FOR IMMEDIATE RELEASE
CMU UNVEILS NEXT-GENERATION AUTONOMOUS SYSTEM
The Advanced Manipulators Lab at Carnegie Mellon University has announced the launch of a next generation, fully autonomous system for field trials, that project scientists predict will set a new standard for overall systems performance in robotics. The neural network-based system, dubbed "Mary-Kate" by its creators, is equipped for autonomous navigation in rugged terrain with facilities for cooperative and dextrous manipulation. Locomotion is achieved not with wheels, but with an advanced set of four manipulators that are dynamically reconfigurable to provide four-legged gaits -- or, researchers hope, to eventually provide dynamic stability with a two-legged gait after several months of training.
"Mary-Kate" is equipped with a vast array of sensors and real-time processing hardware including stereo vision, tactile arrays, thermal sensors and an advanced passive sonar system that spatially locates objects in the environment by the sounds they emit. The passive sonar relies on a stereo pair of sensitive sonic receivers that time-correlates the input signals to judge angular position by triangulation. The neural network computer, which literally contains "billions and billions" of hidden units, uses the amplitude of the sonic signals and a modifed table-lookup approach to estimate the distance to known objects whose nominal signals appear in the database.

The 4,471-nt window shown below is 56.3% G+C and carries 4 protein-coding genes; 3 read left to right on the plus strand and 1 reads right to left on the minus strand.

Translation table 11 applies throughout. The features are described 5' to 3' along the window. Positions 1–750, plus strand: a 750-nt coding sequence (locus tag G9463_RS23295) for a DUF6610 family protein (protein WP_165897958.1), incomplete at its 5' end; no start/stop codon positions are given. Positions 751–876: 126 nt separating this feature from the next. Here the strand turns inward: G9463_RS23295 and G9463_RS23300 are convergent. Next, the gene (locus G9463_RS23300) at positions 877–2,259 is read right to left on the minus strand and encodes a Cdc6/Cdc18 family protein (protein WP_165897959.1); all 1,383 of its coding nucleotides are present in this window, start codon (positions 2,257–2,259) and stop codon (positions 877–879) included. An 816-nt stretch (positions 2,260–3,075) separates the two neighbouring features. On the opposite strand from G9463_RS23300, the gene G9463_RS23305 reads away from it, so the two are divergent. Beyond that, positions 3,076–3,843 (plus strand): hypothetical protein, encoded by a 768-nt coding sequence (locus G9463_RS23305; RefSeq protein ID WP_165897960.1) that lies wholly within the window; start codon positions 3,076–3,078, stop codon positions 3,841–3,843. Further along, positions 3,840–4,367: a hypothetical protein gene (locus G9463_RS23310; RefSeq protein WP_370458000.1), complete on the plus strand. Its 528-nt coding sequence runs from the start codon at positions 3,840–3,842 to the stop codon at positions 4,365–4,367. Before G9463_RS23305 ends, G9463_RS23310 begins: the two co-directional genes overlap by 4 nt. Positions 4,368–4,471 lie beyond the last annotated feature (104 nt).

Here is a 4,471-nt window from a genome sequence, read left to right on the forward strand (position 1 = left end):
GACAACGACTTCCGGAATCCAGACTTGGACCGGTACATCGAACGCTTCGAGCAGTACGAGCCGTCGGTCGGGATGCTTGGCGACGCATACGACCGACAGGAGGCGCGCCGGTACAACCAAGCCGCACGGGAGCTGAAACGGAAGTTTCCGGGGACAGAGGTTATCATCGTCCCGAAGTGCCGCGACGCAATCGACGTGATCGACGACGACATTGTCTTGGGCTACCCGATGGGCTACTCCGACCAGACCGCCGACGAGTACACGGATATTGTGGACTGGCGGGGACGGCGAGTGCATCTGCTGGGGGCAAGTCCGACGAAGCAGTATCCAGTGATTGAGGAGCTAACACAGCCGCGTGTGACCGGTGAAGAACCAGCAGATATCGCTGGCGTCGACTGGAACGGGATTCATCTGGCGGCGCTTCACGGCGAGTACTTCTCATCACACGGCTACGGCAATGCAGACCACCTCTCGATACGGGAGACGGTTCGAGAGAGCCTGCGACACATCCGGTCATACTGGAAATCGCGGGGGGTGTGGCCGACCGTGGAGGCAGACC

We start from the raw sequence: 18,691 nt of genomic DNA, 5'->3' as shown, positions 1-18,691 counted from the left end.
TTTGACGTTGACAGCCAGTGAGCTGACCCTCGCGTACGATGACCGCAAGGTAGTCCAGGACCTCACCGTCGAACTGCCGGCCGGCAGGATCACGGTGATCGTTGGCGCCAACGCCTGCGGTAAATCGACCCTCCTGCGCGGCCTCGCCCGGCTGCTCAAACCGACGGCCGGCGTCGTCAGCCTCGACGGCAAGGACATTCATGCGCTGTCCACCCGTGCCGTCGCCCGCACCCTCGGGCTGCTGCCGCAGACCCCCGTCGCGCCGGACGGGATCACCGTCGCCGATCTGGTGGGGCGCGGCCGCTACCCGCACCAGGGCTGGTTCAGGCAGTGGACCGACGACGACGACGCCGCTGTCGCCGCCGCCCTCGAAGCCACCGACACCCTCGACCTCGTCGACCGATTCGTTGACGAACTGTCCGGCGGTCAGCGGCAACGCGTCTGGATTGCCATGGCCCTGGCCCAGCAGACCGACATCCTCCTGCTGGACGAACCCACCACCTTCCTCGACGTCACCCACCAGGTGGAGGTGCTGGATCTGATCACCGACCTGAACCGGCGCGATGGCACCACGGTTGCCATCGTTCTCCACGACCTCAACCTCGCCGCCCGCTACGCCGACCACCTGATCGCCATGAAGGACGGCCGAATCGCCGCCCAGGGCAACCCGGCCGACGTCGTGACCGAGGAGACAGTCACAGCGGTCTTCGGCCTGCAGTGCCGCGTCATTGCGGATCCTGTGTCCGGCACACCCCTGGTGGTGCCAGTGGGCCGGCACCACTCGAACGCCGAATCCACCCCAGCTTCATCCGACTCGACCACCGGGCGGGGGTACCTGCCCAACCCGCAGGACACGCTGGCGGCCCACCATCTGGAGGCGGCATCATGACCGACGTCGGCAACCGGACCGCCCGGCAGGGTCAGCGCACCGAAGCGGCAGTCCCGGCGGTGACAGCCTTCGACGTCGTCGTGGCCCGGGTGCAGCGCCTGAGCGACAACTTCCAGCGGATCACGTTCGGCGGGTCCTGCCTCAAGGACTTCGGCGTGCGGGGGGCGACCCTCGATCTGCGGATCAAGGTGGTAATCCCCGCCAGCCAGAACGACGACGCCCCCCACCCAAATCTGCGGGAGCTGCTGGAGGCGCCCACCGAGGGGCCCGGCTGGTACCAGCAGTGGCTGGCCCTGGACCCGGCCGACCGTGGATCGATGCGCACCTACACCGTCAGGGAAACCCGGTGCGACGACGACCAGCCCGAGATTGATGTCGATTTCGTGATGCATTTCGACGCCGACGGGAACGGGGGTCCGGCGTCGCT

The most astonishing aspect of the announcement is the diminutive size of the overall system. Weighing it at a mere 8 pounds, 11 ounces and measuring only 22.5 inches in length, Mary-Kate packs incredible capabilities into a very small package.
Principal Investigators, Richard Meredith Voyles and Kathleen Marie Voyles, say Mary-Kate, which is short for Meredith Kathleen, represents a return to a recently abandoned trend within the Advanced Manipulators Lab that prefers a feminine naming convention for developmental systems.
"We `severed the umbilical' at 9:57 this morning and the system has operated fully autonomously ever since," said PhD-hopeful Voyles. "I expect to learn alot from this experiment."